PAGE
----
- 1Make (someone) anxious or unsettled: they were perturbed by her capricious behavior [with object and clause]: they were perturbed that the bank had begun switching some of its problem loansMore example sentences
worry, upset, unsettle, disturb, concern, trouble, disquiet; disconcert, discomfit, unnerve, alarm, bother, distress, dismay, gnaw at, agitate, fluster, ruffle, discountenanceworried, unsettled, disturbed, concerned, troubled, upset, anxious, ill at ease, uneasy, disquieted, fretful; disconcerted, discomposed, distressed, unnerved, alarmed, bothered, dismayed, agitated, flustered, ruffled, shaken, discountenanced• informal twitchy, rattled, fazed, unstrungdiscombobulated
- There are, probably, two principal concerns that will be perturbing the potential visitor.
- She was not perturbed by the low attendance, insisting that most people on the street supported her position.
- What perturbs me though is the complete lack of value I have received from my taxes, that I have faithfully paid towards public health over the years.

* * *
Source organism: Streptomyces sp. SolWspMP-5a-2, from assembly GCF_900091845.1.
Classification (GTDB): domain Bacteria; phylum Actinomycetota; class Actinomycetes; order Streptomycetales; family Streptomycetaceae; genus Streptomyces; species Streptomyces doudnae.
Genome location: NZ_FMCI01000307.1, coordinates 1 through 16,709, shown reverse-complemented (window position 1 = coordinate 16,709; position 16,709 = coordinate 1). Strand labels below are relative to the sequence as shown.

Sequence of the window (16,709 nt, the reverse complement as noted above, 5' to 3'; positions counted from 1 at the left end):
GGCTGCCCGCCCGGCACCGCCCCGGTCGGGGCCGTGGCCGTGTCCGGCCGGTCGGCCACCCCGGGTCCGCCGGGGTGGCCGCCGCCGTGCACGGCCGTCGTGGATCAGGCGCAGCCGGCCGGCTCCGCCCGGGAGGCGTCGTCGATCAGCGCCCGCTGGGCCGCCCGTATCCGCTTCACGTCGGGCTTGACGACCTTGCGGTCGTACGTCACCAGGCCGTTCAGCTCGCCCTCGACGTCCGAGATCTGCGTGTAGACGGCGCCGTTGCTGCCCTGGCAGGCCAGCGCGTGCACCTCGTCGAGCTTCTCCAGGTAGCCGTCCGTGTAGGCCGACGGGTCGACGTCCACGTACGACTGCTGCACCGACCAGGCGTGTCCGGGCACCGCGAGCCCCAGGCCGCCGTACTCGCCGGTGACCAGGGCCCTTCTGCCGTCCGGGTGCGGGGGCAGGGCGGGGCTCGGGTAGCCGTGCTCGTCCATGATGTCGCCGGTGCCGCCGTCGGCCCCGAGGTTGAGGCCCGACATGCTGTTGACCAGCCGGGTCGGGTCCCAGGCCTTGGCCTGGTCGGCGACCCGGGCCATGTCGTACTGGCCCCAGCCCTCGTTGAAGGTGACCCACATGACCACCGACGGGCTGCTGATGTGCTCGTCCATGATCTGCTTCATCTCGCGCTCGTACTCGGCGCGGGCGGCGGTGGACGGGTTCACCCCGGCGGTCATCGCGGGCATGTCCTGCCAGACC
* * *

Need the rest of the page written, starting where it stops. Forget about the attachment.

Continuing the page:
- 2Subject (a system, moving object, or process) to an influence tending to alter its normal or regular state or path: nuclear weapons could be used to perturb the orbit of an asteroidMore example sentences
- Drugs perturb the system through increasing or decreasing transmission or transmitter levels, or up or down regulating receptor populations.
- It could change the heating structure of the atmosphere and perturb the climate system in ways we don't understand now.
- In this way, we see that the two systems engage in an exchange, a feedback loop of information and effect, which serves to further change or perturb each system.
- sense 2.More example sentences
- In the perturbative expansion of a gauge theory, large numbers of Feynman amplitudes combine to produce mathematically simple expressions.
- His logic, however, would have deprecated the early remarkable successes of perturbative quantum electrodynamics.
- Such measurements can then be compared with predictions of perturbative QCD, a relatively tractable corner of the full theory.
Pronunciation: /ˈpərtərˌbātiv, pərˈtərbətiv/adjective
late Middle English: from Old French pertourber, from Latin perturbare, from per- 'completely' + turbare 'disturb'.